When I first began battling depression years ago, my mom encouraged me to find a hobby, something creative. As a kid and a teenager I had been actively involved in drama and I loved to sew. But after high school I drifted away from my creative side. But my mom was on to something. First of all, making things took my mind off of my troubles, if only for a little while. Secondly, there is plenty of scientific proof of the benefits of art therapy and recovery from mental illness.

Because of my mom's encouragement and my experience with depression (yes, there is almost always a silver-lining), I started a little card-making business from home. I unearthed my creative side and discovered that I had a real knack for making whimsical cards, cards that you can't find at Hallmark. I began to sell them at my cousin's community craft shop, at craft fairs and at work. Now I get special orders for Christmas and birthdays. I love to turn up my music, lay out all my supplies and get lost for a few hours in my own creative world. It's one of the things that I do best - you could say that being creative is one of my greatest strengths. If you ask my niece and nephew I am the best Aunt. If you ask my friend Tammy, she'll say that I am the best friend. If you ask my buddies, they'll say that I throw simply the best Christmas party every year.

What are you simply the best at? Maybe your chocolate chip cookies rock. Perhaps you give the best hugs. How about that kick-ass report that you prepared for your boss? Find what you are good at and be proud!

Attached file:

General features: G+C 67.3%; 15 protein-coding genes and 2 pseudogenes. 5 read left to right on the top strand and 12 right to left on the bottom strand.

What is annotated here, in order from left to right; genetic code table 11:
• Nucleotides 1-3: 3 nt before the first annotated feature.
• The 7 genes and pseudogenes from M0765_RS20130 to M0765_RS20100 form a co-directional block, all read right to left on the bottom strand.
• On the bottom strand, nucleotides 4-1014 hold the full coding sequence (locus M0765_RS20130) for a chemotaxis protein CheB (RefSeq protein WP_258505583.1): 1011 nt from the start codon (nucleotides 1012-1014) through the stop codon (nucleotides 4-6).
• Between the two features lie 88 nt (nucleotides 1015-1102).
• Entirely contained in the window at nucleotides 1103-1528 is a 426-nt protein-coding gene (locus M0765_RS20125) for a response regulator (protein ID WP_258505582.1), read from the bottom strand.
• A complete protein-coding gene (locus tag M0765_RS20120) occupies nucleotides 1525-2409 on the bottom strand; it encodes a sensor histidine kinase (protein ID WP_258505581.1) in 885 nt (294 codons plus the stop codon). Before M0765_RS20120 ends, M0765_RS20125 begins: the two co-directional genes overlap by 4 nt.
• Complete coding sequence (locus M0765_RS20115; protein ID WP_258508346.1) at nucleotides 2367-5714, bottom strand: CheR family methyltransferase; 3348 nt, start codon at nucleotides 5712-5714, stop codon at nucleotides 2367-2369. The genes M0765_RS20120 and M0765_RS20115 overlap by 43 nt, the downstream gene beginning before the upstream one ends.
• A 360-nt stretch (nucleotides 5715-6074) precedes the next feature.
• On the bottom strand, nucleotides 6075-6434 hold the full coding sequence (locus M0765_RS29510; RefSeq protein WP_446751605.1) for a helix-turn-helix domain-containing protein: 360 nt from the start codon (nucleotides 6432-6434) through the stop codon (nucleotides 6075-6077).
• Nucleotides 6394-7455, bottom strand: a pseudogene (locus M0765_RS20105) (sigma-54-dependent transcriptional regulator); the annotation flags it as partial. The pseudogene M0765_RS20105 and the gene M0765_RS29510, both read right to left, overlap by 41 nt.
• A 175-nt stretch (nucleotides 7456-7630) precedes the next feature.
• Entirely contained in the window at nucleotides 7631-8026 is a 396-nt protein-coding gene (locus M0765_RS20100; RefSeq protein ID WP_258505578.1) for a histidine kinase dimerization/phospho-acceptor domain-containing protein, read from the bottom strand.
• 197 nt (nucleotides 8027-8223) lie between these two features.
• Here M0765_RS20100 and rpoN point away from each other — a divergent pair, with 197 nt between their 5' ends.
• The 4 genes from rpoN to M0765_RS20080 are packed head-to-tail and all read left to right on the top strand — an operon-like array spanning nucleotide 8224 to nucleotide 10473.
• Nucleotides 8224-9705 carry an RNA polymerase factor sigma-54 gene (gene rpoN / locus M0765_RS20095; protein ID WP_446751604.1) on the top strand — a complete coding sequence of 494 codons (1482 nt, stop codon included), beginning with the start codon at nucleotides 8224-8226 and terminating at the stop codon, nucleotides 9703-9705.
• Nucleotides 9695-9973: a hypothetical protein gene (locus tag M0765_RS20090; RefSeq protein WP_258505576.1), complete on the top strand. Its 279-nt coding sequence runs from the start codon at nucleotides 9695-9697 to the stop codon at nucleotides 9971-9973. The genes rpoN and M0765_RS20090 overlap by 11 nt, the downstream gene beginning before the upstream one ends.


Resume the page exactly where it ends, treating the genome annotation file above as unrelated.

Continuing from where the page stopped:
KB xo

Don't let depression rob you of your self-esteem. For tips on how to improve your self esteem check out the book: Depression 101 - A Practical Guide to Treatments, Self-Help Strategies, and preventing Relapse by John D. Preston, PSY.D., ABPP and Melissa Kirk

Saturday, 14 January 2012

"Kurt Vonnegut Jr., Chocolate Cake and Community"

"The most daring thing is to create stable communities in which the terrible disease of loneliness can be cured." ~ Kurt Vonnegut Jr.

Through my journey with depression I have learnt a few things, most importantly that you need a bit of balance in life. While eating two giant slices of the most delicious chocolate cake with pink icing, sprinkles and vanilla ice cream (just a random example!) might seem like a great idea and taste wonderful in the moment, you will probably not feel so good a short while later.

I am reading a fascinating book right now. It's called Well Being - The Five Essential Elements by Tom Rath and Jim Harter. It's about the connection between these key areas in your life: career, social, financial, physical, and community well being. If you become too focused on one area, another is likely to suffer. Rath and Harter work for Gallup and the book is full of scientific findings supporting the importance of these five areas and their interdependency.

Out of the five areas of well being I feel particularly drawn to community well being right now. I think that's party because I work for a company that is very focused on the community - we make money so that we can do good things with it within our communities. Every day at work I feel that the job I do has a direct impact on the organization's success. I feel a stronger sense of engagement at work because of this. It's nice to know that I work for a company with strong values, values that I share.